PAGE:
Emma Hayes is modest about her new-found popularity. “I’m not that bloody famous,” laughs the manager of Chelsea Women, adjusting her thick-rimmed black glasses. But despite her efforts to keep a low profile, Hayes’s commentary for ITV’s Euros coverage has earned her a growing following; and the epithet “one of the biggest characters in football”. She only signed up for the first few games on ITV but was kept on by popular demand, guiding us through the agonising final with insightful commentary; showing her nerves and excitement — and never dumbing her analysis down. Now she is about to reach a wider audience as the FA, Sky Sports and the BBC announce a landmark deal to broadcast the FA Women’s Super League, which starts next month.
Hayes, 44, is in her study at home in north London and has painted her nails fuchsia pink. Behind her there are framed pictures of her two role models, Diego Maradona and Anthony Joshua, who is “my other real love, he boxes at the gym up the road”. Growing up in Camden, she wanted to be like Maradona. There weren’t any women footballers for her to look up to. But that is changing, with millions tuning in to watch the women’s football in the Olympics at the moment. Since the Euros she has seen less people focus on her gender. “If you do a good job at anything, people recognise it. They no longer talk about your gender. Good work is good work.”
Her son Harry, three, sees no distinction between men and women’s football, which Hayes says is the way it should be. “When a male manager comes on the TV, he says, ‘where are you, Mummy?’ My son is growing up thinking about his mum being a football manager, not whether it is the men’s or women’s team.”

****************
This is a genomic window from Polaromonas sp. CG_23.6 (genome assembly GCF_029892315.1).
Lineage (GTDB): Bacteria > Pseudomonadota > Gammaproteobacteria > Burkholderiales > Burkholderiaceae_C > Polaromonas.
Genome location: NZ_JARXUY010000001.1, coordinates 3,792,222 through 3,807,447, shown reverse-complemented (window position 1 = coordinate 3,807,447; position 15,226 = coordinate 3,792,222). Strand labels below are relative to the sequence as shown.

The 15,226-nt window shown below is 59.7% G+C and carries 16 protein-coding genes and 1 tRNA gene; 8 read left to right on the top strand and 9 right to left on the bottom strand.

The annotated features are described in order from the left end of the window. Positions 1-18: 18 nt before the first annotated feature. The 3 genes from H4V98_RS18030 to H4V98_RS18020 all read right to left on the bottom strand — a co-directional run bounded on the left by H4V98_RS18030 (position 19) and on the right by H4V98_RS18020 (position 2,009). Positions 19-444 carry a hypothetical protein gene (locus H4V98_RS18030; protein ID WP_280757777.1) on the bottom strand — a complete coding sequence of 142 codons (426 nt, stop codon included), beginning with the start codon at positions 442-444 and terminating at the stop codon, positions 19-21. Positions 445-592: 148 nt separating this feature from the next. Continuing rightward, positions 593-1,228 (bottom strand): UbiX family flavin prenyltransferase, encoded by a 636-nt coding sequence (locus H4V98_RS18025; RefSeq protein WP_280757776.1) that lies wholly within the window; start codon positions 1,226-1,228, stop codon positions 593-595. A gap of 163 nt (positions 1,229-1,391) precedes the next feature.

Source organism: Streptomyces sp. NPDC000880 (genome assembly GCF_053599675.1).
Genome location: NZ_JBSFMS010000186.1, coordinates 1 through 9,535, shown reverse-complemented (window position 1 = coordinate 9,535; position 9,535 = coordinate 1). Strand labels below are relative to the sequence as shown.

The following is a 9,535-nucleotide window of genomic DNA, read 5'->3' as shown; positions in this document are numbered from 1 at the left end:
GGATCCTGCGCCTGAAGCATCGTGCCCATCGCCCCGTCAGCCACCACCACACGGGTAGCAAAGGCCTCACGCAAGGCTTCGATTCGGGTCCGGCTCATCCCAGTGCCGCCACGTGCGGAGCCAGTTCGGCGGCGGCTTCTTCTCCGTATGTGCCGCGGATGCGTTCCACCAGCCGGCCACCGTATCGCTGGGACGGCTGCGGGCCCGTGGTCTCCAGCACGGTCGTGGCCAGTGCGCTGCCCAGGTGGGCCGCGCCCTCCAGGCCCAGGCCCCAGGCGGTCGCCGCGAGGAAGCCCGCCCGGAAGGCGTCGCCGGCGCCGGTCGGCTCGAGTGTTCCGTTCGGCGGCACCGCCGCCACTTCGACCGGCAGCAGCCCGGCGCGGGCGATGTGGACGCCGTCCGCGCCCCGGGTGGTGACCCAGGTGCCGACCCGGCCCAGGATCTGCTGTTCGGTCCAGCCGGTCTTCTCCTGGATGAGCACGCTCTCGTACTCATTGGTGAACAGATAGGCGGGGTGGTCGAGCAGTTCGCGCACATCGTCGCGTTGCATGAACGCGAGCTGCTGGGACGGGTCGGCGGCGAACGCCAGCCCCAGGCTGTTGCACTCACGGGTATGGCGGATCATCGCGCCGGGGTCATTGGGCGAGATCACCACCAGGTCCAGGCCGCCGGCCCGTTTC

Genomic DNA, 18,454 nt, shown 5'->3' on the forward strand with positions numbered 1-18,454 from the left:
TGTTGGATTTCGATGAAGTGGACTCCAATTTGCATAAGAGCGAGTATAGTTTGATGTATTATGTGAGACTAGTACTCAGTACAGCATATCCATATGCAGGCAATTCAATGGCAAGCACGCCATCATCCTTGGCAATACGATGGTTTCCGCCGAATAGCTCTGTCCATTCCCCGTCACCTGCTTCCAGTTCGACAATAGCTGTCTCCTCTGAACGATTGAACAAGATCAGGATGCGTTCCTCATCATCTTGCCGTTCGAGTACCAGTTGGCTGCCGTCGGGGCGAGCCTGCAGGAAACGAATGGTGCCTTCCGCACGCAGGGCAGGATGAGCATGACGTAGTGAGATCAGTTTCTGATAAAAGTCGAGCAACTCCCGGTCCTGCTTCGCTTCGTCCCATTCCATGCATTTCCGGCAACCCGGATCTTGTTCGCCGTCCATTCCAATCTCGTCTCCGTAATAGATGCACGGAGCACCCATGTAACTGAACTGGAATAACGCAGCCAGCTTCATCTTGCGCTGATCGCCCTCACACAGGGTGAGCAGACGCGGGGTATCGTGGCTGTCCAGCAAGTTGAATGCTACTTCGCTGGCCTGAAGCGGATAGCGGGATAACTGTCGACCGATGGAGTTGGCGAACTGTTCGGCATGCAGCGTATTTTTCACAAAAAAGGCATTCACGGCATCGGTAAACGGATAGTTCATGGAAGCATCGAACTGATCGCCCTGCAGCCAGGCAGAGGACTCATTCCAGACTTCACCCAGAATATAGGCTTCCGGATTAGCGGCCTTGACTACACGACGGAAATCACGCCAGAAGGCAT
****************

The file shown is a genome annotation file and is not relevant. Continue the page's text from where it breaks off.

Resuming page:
Harry is at the forefront of Hayes’ mind as she advises on another major move for the sport — adding women to the Sega game Football Manager. Miles Jacobson, Studio Director of the team behind the game, says there was significant opposition to this and they are not expecting to sell more games, if anything they predict some people will react badly — but changing culture was never going to be easy. “We should have done this about three or four years ago,” he says. “We are righting that wrong. It is fair to say it was an executive decision and that executive may or may not have been me. We are not expecting to sell a lot of extra games, if anything we predict some people will react badly but in my best London language, they can just do one. We need this to change the culture and get the sport to equality.”
“This is a watershed moment,” says Hayes. “Women are entering the gaming sphere on an equal platform with men so my son will grow up and experience a game with Emma Hayes managing teams as much as Fran Kirby being transferred. This is no longer something being pushed off into a corner, we are normalising women in football.”
What does she make of the term WAG — is it outdated? “I can’t say I even noticed it was used,” she says. “It was clear this summer it was all about their families and we have moved to a place where footballers are humans too.”
The current England team are “young people who know how to express themselves and be vulnerable, it is an endearing quality. They are national treasures and the vast majority of the public have recognised that”.
She admits that the final was “a different event”, tarred by disorder in the stadium and racist abuse later on. “It was disappointing and soured the experience,” she says. Raheem Sterling, Marcus Rashford and Bukayo Saka have all spoken powerfully about vile online abuse and how social media platforms need to do more to stop it. Instagram has admitted that it mistakenly marked some racist comments as “benign”. So what does Hayes think can be done to stop it happening again? She focuses on social media. “It is very global. Being able to identify everybody, every user of the platform is an absolute prerequisite otherwise I think social media will continue to be flooded by whoever from wherever and as a result of that it takes away from a lot of the good progress that has been made,” she says in a matter-of-fact way, before moving on to focus on the positive.